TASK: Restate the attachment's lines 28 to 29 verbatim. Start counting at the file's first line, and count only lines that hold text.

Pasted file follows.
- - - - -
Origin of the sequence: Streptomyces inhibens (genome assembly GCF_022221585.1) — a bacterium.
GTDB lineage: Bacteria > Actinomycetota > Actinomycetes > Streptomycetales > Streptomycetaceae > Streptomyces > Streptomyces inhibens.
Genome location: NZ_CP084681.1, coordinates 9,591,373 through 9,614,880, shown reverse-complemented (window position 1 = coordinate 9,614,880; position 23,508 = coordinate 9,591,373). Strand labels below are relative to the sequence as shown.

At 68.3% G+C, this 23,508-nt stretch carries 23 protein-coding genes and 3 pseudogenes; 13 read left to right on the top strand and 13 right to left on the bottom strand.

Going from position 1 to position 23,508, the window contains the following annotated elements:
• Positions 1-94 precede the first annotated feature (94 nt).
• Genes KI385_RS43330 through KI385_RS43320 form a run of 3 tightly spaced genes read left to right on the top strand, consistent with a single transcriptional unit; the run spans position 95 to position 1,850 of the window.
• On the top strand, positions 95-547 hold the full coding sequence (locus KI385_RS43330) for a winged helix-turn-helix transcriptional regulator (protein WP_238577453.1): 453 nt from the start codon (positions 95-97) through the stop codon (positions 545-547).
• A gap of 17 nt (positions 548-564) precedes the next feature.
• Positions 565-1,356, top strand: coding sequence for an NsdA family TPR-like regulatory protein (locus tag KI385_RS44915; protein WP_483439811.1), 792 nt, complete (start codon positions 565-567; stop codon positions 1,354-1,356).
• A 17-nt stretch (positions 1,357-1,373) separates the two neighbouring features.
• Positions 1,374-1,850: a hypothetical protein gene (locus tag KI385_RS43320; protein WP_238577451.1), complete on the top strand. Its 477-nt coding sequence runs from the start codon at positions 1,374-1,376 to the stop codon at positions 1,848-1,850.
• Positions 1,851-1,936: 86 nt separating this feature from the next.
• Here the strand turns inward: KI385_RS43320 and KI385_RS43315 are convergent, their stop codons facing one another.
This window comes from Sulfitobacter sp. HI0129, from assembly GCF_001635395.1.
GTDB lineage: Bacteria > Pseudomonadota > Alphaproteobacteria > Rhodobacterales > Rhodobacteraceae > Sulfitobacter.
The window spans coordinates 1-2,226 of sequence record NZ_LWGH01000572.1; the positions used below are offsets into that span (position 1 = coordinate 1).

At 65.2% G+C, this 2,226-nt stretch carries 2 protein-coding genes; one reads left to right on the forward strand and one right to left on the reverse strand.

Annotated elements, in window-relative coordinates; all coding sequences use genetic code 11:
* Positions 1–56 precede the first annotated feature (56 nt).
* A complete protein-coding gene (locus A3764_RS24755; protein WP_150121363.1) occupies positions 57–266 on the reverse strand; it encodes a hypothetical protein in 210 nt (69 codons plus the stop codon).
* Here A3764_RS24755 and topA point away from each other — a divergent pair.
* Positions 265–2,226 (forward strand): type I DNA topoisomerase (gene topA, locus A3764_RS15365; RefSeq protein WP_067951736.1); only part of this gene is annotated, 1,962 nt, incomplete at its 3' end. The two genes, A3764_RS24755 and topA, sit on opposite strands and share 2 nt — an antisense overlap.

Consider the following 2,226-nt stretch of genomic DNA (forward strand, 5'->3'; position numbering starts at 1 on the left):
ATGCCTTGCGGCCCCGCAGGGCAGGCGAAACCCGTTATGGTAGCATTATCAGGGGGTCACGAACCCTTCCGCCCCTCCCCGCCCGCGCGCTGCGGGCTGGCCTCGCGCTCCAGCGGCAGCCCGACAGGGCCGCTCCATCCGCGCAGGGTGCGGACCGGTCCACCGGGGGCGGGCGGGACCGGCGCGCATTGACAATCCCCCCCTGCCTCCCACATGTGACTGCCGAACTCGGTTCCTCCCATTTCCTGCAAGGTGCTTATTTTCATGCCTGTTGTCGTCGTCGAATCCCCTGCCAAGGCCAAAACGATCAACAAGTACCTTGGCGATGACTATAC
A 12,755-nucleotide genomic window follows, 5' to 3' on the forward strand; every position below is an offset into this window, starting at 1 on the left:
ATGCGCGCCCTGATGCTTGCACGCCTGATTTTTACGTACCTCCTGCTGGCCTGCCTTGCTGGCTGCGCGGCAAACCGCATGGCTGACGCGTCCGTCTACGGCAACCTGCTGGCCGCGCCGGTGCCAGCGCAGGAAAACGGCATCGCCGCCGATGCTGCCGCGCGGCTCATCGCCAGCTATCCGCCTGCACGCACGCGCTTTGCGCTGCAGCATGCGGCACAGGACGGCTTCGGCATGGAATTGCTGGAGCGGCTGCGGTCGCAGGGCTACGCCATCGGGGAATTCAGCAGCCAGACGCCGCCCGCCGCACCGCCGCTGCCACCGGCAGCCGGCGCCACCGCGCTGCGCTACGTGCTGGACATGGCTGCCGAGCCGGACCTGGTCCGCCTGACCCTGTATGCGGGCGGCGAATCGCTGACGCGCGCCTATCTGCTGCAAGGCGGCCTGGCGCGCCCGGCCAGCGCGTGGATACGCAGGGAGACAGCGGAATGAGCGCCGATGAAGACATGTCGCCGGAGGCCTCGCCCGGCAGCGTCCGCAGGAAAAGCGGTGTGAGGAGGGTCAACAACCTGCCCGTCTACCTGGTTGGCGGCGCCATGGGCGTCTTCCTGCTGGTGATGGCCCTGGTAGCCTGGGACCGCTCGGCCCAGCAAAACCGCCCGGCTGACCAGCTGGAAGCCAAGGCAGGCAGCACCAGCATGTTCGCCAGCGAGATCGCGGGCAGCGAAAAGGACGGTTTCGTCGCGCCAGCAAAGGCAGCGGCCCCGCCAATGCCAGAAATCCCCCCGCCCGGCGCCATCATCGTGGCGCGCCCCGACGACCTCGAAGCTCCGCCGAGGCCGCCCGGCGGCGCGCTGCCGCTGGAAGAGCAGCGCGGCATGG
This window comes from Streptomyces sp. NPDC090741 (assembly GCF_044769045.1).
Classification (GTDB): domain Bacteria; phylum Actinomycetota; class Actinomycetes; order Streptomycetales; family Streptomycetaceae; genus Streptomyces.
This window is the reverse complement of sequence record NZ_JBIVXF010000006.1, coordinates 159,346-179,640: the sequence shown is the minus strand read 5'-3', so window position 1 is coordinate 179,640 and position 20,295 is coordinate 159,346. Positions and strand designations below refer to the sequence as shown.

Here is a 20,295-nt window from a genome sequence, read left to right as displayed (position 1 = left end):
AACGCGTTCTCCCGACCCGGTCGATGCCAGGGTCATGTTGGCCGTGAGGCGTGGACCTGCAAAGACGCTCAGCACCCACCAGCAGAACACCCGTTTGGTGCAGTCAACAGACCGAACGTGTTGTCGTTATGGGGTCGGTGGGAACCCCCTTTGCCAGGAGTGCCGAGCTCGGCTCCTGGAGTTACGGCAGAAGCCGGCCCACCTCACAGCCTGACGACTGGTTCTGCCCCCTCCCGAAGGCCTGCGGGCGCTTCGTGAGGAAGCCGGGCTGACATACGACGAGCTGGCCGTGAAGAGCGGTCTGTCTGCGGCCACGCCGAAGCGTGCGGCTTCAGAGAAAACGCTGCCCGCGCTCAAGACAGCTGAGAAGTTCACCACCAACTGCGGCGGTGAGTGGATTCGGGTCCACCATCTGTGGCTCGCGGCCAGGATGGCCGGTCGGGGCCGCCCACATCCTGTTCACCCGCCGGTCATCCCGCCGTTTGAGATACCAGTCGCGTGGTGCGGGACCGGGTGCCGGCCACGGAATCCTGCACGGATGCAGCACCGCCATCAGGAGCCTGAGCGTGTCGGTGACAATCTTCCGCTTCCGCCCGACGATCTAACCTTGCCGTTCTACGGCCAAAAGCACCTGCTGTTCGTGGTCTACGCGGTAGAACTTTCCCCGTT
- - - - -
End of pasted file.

This window comes from Streptomyces sp. NPDC090741 (assembly GCF_044769045.1).
Classification (GTDB): domain Bacteria; phylum Actinomycetota; class Actinomycetes; order Streptomycetales; family Streptomycetaceae; genus Streptomyces.